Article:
Political turmoil, coupled with the tearing down of repressive ancien régime laws on press censorship, prompted a boom in satirical print publishing in Paris during the revolutionary summer of 1789. The French print market, which had hitherto been dominated by elaborate, classical-style, engravings of landscapes, historical subjects and genre scenes, was suddenly swamped by a flood of crude political caricatures that were shocking to the sensibilities of cultivated observers. When the educational reformer and publisher Joachim Heinrich Campe visited Paris as a revolutionary tourist in the summer of 1789, he noted that the walls of every building on the banks of the Seine were festooned with printed images concerning the Revolution [1].

Whilst most of these images were designed to appeal to the baser sentiments of the Parisian mob, others were evidently targeted at the middling classes and members of the aristocracy (some of whom were still sympathetic to the early phase of revolutionary fervor.) These images were often executed in the same careful manner as traditional ancien régime engravings and were presumably sold at a higher price and in much small numbers than the prints which Campe had observed littering the streets of Paris.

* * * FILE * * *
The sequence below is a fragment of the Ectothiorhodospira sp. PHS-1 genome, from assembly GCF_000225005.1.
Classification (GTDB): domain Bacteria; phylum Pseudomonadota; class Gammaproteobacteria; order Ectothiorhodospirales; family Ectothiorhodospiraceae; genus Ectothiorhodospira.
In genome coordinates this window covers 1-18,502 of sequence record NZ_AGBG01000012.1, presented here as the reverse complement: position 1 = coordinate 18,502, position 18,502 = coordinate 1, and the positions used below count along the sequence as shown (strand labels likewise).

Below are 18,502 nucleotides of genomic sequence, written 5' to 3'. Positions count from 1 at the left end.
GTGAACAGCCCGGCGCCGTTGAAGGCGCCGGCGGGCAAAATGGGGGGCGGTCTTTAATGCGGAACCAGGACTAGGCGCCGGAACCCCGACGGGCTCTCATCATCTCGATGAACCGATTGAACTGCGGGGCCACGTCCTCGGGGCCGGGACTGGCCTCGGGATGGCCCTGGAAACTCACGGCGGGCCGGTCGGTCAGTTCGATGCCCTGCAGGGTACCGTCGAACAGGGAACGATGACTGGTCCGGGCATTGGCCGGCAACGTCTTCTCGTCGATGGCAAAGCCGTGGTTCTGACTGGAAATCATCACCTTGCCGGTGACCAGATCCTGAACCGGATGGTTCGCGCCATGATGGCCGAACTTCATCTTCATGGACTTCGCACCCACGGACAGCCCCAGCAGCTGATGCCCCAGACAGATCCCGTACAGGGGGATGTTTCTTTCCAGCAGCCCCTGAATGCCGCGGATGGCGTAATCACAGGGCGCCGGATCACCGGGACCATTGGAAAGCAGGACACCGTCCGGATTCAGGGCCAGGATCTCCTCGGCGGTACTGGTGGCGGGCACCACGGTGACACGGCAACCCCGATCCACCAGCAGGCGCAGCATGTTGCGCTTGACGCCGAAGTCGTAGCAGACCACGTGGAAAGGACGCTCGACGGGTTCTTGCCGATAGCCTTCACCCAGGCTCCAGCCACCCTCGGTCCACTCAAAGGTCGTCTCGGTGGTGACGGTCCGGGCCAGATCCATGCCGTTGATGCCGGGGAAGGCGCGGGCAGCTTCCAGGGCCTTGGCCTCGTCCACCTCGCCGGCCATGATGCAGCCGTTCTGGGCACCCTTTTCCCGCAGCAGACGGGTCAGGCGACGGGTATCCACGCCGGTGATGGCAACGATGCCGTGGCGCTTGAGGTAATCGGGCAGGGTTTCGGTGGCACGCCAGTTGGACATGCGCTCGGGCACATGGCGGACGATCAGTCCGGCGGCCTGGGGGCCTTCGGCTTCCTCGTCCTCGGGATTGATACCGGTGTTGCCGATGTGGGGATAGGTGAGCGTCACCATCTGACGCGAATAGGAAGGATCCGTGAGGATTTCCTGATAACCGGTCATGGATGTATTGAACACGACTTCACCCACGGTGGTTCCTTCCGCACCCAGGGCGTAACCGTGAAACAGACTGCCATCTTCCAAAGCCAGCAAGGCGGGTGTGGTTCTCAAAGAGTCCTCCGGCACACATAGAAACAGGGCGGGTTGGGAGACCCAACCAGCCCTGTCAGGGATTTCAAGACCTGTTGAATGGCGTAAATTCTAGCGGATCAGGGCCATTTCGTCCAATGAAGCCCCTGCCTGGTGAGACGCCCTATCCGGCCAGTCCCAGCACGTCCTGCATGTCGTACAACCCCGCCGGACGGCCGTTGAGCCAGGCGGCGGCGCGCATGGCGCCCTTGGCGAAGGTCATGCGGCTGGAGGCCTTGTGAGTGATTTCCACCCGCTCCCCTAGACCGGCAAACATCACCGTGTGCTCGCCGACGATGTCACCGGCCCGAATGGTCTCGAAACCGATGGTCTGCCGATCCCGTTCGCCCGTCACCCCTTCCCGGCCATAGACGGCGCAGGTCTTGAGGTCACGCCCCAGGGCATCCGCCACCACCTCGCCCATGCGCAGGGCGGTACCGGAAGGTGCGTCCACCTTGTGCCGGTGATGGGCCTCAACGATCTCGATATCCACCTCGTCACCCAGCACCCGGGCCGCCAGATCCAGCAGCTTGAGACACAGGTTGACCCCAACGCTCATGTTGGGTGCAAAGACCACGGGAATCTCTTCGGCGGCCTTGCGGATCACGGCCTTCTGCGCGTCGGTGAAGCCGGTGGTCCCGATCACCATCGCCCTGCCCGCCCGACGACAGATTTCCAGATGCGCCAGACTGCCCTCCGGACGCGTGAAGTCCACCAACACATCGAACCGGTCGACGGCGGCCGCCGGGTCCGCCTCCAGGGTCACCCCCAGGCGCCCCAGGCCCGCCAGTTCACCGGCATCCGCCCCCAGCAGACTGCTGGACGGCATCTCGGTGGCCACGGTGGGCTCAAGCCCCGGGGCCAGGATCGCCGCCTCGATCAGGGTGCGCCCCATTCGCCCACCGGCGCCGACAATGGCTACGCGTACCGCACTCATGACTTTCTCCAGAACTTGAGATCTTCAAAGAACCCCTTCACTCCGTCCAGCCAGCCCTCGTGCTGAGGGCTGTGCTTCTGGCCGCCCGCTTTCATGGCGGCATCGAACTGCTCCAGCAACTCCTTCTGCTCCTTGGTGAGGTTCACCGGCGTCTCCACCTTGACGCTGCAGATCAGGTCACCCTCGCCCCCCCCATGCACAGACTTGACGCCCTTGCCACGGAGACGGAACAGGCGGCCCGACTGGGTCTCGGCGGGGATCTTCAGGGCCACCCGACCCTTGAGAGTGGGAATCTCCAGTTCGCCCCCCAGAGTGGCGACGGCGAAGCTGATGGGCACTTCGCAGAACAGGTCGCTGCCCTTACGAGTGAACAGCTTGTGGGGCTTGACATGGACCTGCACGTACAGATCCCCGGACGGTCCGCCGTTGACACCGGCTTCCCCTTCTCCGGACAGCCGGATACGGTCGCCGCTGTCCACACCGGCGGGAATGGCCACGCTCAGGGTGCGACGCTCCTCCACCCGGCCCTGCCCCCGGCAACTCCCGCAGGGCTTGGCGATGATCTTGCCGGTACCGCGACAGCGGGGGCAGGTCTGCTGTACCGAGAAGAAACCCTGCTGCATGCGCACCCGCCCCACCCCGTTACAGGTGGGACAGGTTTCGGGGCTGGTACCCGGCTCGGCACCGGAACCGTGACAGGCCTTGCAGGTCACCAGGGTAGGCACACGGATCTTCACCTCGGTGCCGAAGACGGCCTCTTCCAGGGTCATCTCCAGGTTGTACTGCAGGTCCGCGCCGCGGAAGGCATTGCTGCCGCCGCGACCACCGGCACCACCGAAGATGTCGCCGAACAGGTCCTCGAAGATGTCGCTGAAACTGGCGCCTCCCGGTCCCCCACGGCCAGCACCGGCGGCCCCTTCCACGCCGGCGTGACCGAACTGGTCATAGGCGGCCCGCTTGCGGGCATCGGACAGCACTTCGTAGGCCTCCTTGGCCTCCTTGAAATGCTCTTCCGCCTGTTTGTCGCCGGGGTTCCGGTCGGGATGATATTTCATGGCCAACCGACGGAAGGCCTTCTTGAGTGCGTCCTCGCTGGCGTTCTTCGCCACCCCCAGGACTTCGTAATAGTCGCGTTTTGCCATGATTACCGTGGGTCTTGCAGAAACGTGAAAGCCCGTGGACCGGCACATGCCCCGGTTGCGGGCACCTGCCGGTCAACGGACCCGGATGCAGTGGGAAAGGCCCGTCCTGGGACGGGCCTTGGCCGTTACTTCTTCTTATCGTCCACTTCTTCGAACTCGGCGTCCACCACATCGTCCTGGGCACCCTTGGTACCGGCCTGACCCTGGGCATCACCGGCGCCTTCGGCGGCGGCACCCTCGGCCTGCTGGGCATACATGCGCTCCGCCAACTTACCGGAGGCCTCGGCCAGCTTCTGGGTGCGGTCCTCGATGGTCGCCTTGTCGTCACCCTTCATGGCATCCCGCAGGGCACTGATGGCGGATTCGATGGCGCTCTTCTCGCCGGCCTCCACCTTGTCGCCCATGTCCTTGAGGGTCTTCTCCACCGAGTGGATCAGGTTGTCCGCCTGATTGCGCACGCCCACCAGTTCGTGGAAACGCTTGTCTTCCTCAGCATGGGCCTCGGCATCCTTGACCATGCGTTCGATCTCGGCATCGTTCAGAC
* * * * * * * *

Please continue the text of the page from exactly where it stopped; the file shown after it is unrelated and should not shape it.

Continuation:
This printed fan-leaf is one such object. It is decorated with a satirical etching entitled La pompe funèbre du Clergé de France, décédé à l’Assemblée Nationale, le 2 novembre 1789 [The funeral pomp of the Clergy of France, died at the National Assembly, November 2, 1789], elements of which appear to have been copied from a contemporary engraving with aquatint. The image is an ironic scene of mourning, in which clergymen grieve for the loss of their wealth and privileges following the Revolutionary government’s decision to nationalise the property of the Catholic church. The liberation of the people from the burden of ecclesiastical taxes and the subordination of the church to the will of the state is celebrated in four columns of printed text on the rear of the leaf. 

The image does not appear to have been based on a real event. However, mock funerals were feature of both the French and American Revolutions, as well as Radical agitation in Great Britain. As one historian who has studied the phenomena of mock funerals in the context of the protests against British policy in colonial America explains, these ceremonies provided a means of translating political events into everyday life and “to transform a political conflict into a ritual defeat of evil.”[2].

  1. Hubertus Kohle, R.R., Visualizing the Revolution: Politics and the Pictorial Arts in Late Eighteenth-Century France, (London, 2008), pp. 37-38.

2. Fairfax Withington, A., Towards a More Perfect Union: Virtue and the Formation of American Republics, (Oxford, 1991), pp. 144 – 145.